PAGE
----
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By Malorye Branca

Oct. 9, 2002
| Successfully applying SNPs to clinical studies requires satisfying both biologists' and statisticians' IT needs

The DecoGen Informatics Platform contains three key components: the HAP Database, the DecoGen software suite, and an interface to SAS for performing association analysis. The DecoGen software suite comprises several applications that all use the same set of libraries and access the HAP Database.

Genaissance Pharmaceuticals Inc. realized early on that the cost of genotyping was turning pharmacogenomics into a numbers game, and so it became a leading proponent of and expert on haplotype mapping: the identification of heritable "sets" of linked SNPs.

"There is no other company that has done a better job on the scientific front," says DzGenes CEO Terrence Kungel. "They were tireless advocates of the haplotype concept."

Haplotype maps significantly reduce the number of SNPs that researchers need to survey. The company's core resource is the HAP Database, which contains its haplotypes, as well as other genetic data, including appropriate parts of GenBank. The DecoGen software platform pulls everything together.

In designing the system, the first priority was to bring the right tools to the job, says Richard Judson, senior vice president of informatics at Genaissance. "We wanted to harness the power of SAS, but provide it in a way that was accessible for all of our scientists, even those who were less statistically sophisticated," he says. "DecoGen is kind of a preprocessor, which brings together the genetic data and clinical markers and hands that to SAS." Most other genetic analysis association software, he says, uses a more limited number of statistical techniques than are available through a bona-fide statistical package like the one SAS offers.

Researchers could get the same results just by writing SAS programs, but having it set up this way "makes it easier for us to ask a lot of genetic questions very quickly," Judson says.

The informatics must also evolve as rapidly as the science. Once Genaissance launched its STRENGTH trial of approximately 700 patients, it had to decide whether to incorporate the trial data into the main database. "We have this discussion regularly, and we always end up keeping it separate," Judson says. The company has separate clinical databases for each clinical program, mostly because "if real patient identifiers are still there, you have to limit access to that database."

The other reason is that statisticians tend to have a different approach to the analyses than most biologists and do a lot of preprocessing on clinical data. "Statisticians are constantly building small, specialized data sets to do particular analyses," Judson says. "If the clinical data was in the HAP Database they would lose the flexibility to create mini-data sets."

The idea of "loose coupling" is one of the philosophies driving Judson's team. "Trying to build a single monolithic system to handle all of the data and analyses is too complex. Instead, we break the system into a small number of independent applications that talk to one another through well-defined interfaces," Judson says.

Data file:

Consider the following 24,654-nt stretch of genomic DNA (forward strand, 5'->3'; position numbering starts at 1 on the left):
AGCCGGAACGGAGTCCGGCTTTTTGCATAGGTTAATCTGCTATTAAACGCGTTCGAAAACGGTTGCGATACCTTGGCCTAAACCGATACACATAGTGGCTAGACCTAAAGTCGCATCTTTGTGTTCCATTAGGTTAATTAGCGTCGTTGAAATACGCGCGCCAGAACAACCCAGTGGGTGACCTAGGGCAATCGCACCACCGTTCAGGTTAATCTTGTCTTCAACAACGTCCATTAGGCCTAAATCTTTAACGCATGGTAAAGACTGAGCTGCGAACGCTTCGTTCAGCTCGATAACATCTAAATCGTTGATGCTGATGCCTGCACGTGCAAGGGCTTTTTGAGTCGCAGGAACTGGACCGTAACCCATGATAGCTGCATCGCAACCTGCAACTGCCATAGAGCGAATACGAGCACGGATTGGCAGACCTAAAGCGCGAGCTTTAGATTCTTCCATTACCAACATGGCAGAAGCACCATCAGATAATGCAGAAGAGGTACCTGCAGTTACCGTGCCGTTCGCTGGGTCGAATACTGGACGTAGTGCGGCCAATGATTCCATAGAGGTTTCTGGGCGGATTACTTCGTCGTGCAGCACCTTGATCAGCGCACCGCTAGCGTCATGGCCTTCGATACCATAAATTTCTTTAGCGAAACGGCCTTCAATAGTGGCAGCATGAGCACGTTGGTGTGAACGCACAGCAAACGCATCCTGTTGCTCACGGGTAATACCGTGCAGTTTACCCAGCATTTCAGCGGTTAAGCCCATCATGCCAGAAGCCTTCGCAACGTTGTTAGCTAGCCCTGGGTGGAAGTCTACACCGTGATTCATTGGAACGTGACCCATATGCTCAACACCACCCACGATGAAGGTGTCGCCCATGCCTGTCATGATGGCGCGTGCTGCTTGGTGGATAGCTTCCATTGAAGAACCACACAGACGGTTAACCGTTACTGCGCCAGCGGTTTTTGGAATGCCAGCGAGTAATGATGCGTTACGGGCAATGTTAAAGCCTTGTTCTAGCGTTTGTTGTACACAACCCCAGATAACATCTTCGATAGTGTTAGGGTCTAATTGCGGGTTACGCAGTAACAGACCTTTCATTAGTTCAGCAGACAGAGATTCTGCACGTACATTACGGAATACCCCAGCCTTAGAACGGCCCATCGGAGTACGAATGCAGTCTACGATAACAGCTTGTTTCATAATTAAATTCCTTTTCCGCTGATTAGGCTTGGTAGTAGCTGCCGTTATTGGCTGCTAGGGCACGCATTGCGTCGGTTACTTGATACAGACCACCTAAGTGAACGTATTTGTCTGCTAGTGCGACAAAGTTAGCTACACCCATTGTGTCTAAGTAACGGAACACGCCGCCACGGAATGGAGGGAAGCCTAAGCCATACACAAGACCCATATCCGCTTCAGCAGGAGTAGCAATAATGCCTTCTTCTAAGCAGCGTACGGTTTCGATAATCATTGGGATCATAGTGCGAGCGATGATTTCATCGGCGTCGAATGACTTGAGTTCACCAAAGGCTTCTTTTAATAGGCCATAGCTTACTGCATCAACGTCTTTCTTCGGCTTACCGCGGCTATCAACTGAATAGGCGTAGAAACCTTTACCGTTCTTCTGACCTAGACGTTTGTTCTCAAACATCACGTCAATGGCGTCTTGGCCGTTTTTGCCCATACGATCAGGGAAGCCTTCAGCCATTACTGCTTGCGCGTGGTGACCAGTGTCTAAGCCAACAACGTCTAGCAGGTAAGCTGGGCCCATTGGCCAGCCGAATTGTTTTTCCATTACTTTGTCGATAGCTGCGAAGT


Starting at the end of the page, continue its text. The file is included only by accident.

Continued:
Building the system has been a learning process as well. "The first thing to realize is that trying to do everything yourself is a mistake," he says. "If there is something out there that you can use and integrate in, like SAS, that's the best thing to do."

Analyzing that kind of data is one of the toughest jobs in genomics today. "We are analyzing a number of big data sets successfully," Judson says. "It does what we want it to do."

There is room for improvement, however. "The current architecture has some performance problems, and we are re-architecturing it to be more of a Web services system," he says. DecoGen is currently a fat client that runs on the user's desktop, where it consumes a lot of resources. "If it is more server-based you could more easily have a big cluster behind the scenes," Judson says.

Customers have had the same performance issues, and next January Genaissance aims to release version 5.0, which should eliminate this problem. The first piece of that new system is RuleFinder, which currently runs on a cluster of 20 Pentium III boxes.

Genaissance also licenses the HAP Database and the DecoGen software platform. The product is usually installed in a client-server mode, with the HAP Database (which uses Oracle) residing on the server. It is accessed using the DecoGen software, which runs on a desktop client. The company is also considering licensing just the software. All of Genaissance's systems run on standard hardware, including NT, other Windows operating systems, or UNIX.

The user interface for DecoGen RuleFinder — a new tool in the DecoGen suite. RuleFinder is a high-throughput application for evaluating associations between gene haplotypes and clinical endpoints. The top panel displays a matrix of potential associations between genes (left to right) and clinical endpoints (top to bottom). The significance of an association is indicated by the color of the rectangle at the intersection of a particular gene and endpoint. Red indicates highly significant, and blue is marginally significant (cells that are not colored are not significant). P-values used for determining the color are corrected for multiple comparisons. The bottom panel shows summary information for each of the significant associations. The user can drill down to get more detailed information about each association.

—Malorye Branca

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